This Is The Only US Shale Play Doing What Its Supposed To


Oil bulls are hoping every shale play in the US pulls–“An Eagle Ford”

But it hasn’t worked out that way–so far, the Eagle Ford is unique.  What I mean by that’s the only Big Shale Formation in the US where oil production really is collapsing like The Market expected.

By contrast, stats from the North Dakota Oil Commission shows Bakken production only showed its first Year-Over-Year decline in September–1.162 million b/d in Sept, which was down from 1.188 million b/d in Aug.

Permian oil production is actually still growing.

The Eagle Ford is very different.

Production in the Eagle Ford peaked in March and has been dropping ever since.

The rate of that production fall isn’t slowing… continues to accelerate.

The EIA data can be found in the Administration’s monthly Drilling Productivity Reports.

Here is the month on month production change that the DPR’s have shown for the Eagle Ford since the start of 2014:


For the month of December alone the EIA believes that Eagle Ford production will drop by 78,000 barrels per day.


On a projected December 1 beginning production base of 1.356 million barrels that is a pretty startling drop of 5.7% in just one month.

The DPR reports show that Eagle Ford production topped out at 1.726 million barrels per day in March and will exit December 448,000 barrels per day lower at 1.278 million.

If the EIA’s numbers are accurate this means that more than one quarter of the Eagle Ford’s production is gone in nine months!

Drilling Into The Decline Rates

Why is the Eagle Ford declining faster than the other plays? Is it the declining rig count?

But digging into the EIA data shows the rig count decrease across the three major shale plays is actually very similar.

The Permian rig count is down by 55% and the Bakken and Eagle Ford are both down by a little more than 60%.


So it isn’t the rig count. What is killing Eagle Ford production is its decline rate.  Existing production in the Eagle Ford is falling at a much faster rate than the other plays according to the EIA.

No chart drives that point better than this one from the EIA’s December DPR…


The Permian’s 2 million barrels of production at December 1 are expected to decline by 75,000 barrels per day during the month.

Meanwhile the Eagle Ford’s smaller 1.35 million barrels per day of December 1 production will decline by an incredible 150,000 barrels per day…

Talk about needing to run fast just to stand still.

The decline rate of existing production in the Eagle Ford is 75% higher than the Bakken and almost triple the Permian.

Without a frantic rate of drilling new wells, it is no surprise that overall production in the Eagle Ford has to decline.

Earlier this month at the Baird 2015 Industrial Conference Pioneer Resources (NYSE:PXD) made the comment that they wouldn’t be surprised if they were completely out of the Eagle Ford within five years.

Instead Pioneer wants to focus on the Permian which according to the company “is the only American oil play that go grow over the longer term.

You have to wonder how much the Eagle Ford’s decline rates play a part in this line of thinking.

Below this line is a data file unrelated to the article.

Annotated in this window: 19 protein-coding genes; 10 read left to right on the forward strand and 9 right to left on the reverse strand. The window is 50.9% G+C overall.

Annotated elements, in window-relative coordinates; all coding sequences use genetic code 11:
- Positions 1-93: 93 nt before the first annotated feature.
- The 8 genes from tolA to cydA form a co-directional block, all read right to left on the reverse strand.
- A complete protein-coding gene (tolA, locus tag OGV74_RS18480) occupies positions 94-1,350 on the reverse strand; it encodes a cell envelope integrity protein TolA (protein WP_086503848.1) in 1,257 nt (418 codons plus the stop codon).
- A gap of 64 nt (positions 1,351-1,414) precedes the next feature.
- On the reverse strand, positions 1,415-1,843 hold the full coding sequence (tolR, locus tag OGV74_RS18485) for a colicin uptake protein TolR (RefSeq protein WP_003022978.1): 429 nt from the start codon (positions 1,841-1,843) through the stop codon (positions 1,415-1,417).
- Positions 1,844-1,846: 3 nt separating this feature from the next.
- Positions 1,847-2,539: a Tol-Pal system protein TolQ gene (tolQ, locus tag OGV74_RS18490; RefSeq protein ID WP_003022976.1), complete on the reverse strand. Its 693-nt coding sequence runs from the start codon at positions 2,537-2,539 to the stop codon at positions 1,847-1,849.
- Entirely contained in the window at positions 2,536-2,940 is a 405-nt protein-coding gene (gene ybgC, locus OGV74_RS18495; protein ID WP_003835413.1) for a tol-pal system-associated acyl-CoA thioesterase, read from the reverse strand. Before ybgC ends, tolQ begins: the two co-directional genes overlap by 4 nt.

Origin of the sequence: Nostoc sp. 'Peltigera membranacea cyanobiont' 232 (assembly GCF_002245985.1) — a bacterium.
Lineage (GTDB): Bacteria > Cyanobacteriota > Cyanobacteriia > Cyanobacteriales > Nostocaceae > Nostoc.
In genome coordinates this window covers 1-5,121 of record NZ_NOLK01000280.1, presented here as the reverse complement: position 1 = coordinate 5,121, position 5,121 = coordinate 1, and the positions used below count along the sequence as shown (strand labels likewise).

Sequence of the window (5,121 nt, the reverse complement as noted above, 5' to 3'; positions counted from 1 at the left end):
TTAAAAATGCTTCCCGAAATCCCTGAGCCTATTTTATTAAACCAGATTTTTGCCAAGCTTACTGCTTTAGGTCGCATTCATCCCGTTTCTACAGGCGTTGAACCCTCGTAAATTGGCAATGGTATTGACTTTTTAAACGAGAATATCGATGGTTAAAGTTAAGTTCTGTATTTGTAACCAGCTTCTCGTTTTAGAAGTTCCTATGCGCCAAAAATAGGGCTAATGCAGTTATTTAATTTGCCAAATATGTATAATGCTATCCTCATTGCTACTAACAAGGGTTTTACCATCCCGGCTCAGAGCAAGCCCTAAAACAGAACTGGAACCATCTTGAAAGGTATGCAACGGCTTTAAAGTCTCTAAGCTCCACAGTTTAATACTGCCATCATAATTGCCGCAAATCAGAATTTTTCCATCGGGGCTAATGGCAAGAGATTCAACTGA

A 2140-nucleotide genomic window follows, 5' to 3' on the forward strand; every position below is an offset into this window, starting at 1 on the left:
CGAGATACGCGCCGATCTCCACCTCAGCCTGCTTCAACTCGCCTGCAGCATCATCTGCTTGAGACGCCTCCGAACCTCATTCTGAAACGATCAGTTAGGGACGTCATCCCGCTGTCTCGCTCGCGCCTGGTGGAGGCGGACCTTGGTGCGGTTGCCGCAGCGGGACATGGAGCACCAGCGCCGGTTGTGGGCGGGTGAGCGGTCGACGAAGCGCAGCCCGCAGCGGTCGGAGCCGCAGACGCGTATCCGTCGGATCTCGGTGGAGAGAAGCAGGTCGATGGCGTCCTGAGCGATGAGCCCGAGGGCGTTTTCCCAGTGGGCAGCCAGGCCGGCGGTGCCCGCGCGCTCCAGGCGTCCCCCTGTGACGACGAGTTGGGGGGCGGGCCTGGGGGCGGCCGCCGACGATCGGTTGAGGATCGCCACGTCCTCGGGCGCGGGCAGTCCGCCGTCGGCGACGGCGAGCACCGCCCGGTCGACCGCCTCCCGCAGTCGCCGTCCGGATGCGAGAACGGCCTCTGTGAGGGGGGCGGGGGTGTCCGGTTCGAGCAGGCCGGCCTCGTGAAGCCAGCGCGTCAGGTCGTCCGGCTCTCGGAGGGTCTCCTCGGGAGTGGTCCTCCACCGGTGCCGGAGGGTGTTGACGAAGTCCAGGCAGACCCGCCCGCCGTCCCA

I see a couple reasons why Eagle Ford production is decline faster than both the Bakken and the Permian.

First, the Permian is not a pure horizontal or shale play.  Before horizontal drilling took off the region was already producing 900,000 barrels per day from conventional wells.  That base of production is very mature and declining very slowly.  That masks the true rate of decline of the Permian’s horizontal production.

Second, part of the reason that the Eagle Ford is declining faster than the Bakken is because it is a younger play.  Bakken production started climbing several years before the Eagle Ford did.  Younger production means higher declines and heading into this year the Eagle Ford had a huge surge of new production that is coming down very quickly.

Third, every play is different.  In fact every well is different.  With the high amount of condensate that the Eagle Ford throws off it is quite likely that a typical Eagle Ford horizontal well does decline faster than its Bakken and Permian counterparts.

How Much Is U.S. Production Declining Outside The Eagle Ford?

In their third quarter earnings release Core Labs (NYSE:CLB) gave an update on where they see U.S. production exiting 2015 at.  Since Core Labs has access to better information than almost anyone, their view is at least worth a listen.

The Company continues to anticipate a “V-shaped” worldwide activity recovery in 2016 with activity upticks starting in the second quarter……U.S. production continues to fall from its peak in April 2015 and the Company now believes production could fall by over 700,000 barrels per day by year end 2015.

If that 700,000 barrel decline is accurate and the EIA is right about the Eagle Ford dropping 448,000 barrels it means that the Eagle Ford will be responsible for 65% of the total decline.

If these numbers are close to being accurate the next question to ponder is how long can this rate of decline continue?  We know that over time the decline rates in horizontal wells lessen.  But we also know that the rig count is still dropping.

As per usual, oil market data provides as many questions as answers.

One thing that seems clear from the EIA data is that the Eagle Ford is the least “sustainable” of the three major shale plays.

It may also be the key to an oil price recovery.

Keith Schaefer